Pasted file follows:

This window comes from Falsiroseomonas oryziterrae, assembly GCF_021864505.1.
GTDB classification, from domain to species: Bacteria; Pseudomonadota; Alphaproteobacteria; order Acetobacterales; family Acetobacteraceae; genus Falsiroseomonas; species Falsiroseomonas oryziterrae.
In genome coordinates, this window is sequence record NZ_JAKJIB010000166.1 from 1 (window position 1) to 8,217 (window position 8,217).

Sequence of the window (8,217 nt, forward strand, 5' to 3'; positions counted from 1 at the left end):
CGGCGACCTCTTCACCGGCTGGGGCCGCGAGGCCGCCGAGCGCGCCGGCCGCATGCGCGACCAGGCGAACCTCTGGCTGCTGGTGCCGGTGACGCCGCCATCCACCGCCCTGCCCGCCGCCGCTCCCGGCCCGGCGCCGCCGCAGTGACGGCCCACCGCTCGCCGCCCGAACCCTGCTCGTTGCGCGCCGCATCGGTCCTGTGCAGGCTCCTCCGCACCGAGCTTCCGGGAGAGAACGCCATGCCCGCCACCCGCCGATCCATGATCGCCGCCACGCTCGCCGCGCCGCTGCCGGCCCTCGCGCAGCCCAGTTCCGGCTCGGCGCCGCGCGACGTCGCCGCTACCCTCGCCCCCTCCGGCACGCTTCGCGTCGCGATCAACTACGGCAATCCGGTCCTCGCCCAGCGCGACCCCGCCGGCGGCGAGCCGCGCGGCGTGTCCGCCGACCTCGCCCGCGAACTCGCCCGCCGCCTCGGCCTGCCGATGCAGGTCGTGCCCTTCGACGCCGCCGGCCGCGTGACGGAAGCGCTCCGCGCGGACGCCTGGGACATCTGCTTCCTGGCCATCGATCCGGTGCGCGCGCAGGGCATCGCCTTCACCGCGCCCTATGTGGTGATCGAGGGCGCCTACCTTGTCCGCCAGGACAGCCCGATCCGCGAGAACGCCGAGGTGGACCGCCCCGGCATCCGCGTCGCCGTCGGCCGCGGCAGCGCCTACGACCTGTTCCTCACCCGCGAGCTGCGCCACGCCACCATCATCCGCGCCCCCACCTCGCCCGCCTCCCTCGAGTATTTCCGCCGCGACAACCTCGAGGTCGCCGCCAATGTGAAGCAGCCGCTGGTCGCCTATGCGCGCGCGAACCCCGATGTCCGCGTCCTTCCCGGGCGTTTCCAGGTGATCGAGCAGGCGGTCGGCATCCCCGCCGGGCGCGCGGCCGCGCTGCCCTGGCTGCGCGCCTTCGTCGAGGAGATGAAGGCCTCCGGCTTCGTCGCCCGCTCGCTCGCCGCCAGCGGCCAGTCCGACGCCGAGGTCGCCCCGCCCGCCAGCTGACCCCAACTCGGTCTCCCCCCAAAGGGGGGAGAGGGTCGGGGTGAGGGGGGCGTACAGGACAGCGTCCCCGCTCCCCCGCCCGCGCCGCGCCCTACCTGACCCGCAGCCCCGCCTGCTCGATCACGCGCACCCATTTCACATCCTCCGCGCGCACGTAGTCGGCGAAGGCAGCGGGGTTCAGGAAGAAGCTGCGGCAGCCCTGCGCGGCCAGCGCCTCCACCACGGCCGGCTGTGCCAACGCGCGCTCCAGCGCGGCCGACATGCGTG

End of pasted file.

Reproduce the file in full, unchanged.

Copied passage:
This window comes from Falsiroseomonas oryziterrae, assembly GCF_021864505.1.
GTDB classification, from domain to species: Bacteria; Pseudomonadota; Alphaproteobacteria; order Acetobacterales; family Acetobacteraceae; genus Falsiroseomonas; species Falsiroseomonas oryziterrae.
In genome coordinates, this window is sequence record NZ_JAKJIB010000166.1 from 1 (window position 1) to 8,217 (window position 8,217).

Sequence of the window (8,217 nt, forward strand, 5' to 3'; positions counted from 1 at the left end):
CGGCGACCTCTTCACCGGCTGGGGCCGCGAGGCCGCCGAGCGCGCCGGCCGCATGCGCGACCAGGCGAACCTCTGGCTGCTGGTGCCGGTGACGCCGCCATCCACCGCCCTGCCCGCCGCCGCTCCCGGCCCGGCGCCGCCGCAGTGACGGCCCACCGCTCGCCGCCCGAACCCTGCTCGTTGCGCGCCGCATCGGTCCTGTGCAGGCTCCTCCGCACCGAGCTTCCGGGAGAGAACGCCATGCCCGCCACCCGCCGATCCATGATCGCCGCCACGCTCGCCGCGCCGCTGCCGGCCCTCGCGCAGCCCAGTTCCGGCTCGGCGCCGCGCGACGTCGCCGCTACCCTCGCCCCCTCCGGCACGCTTCGCGTCGCGATCAACTACGGCAATCCGGTCCTCGCCCAGCGCGACCCCGCCGGCGGCGAGCCGCGCGGCGTGTCCGCCGACCTCGCCCGCGAACTCGCCCGCCGCCTCGGCCTGCCGATGCAGGTCGTGCCCTTCGACGCCGCCGGCCGCGTGACGGAAGCGCTCCGCGCGGACGCCTGGGACATCTGCTTCCTGGCCATCGATCCGGTGCGCGCGCAGGGCATCGCCTTCACCGCGCCCTATGTGGTGATCGAGGGCGCCTACCTTGTCCGCCAGGACAGCCCGATCCGCGAGAACGCCGAGGTGGACCGCCCCGGCATCCGCGTCGCCGTCGGCCGCGGCAGCGCCTACGACCTGTTCCTCACCCGCGAGCTGCGCCACGCCACCATCATCCGCGCCCCCACCTCGCCCGCCTCCCTCGAGTATTTCCGCCGCGACAACCTCGAGGTCGCCGCCAATGTGAAGCAGCCGCTGGTCGCCTATGCGCGCGCGAACCCCGATGTCCGCGTCCTTCCCGGGCGTTTCCAGGTGATCGAGCAGGCGGTCGGCATCCCCGCCGGGCGCGCGGCCGCGCTGCCCTGGCTGCGCGCCTTCGTCGAGGAGATGAAGGCCTCCGGCTTCGTCGCCCGCTCGCTCGCCGCCAGCGGCCAGTCCGACGCCGAGGTCGCCCCGCCCGCCAGCTGACCCCAACTCGGTCTCCCCCCAAAGGGGGGAGAGGGTCGGGGTGAGGGGGGCGTACAGGACAGCGTCCCCGCTCCCCCGCCCGCGCCGCGCCCTACCTGACCCGCAGCCCCGCCTGCTCGATCACGCGCACCCATTTCACATCCTCCGCGCGCACGTAGTCGGCGAAGGCAGCGGGGTTCAGGAAGAAGCTGCGGCAGCCCTGCGCGGCCAGCGCCTCCACCACGGCCGGCTGTGCCAACGCGCGCTCCAGCGCGGCCGACATGCGTG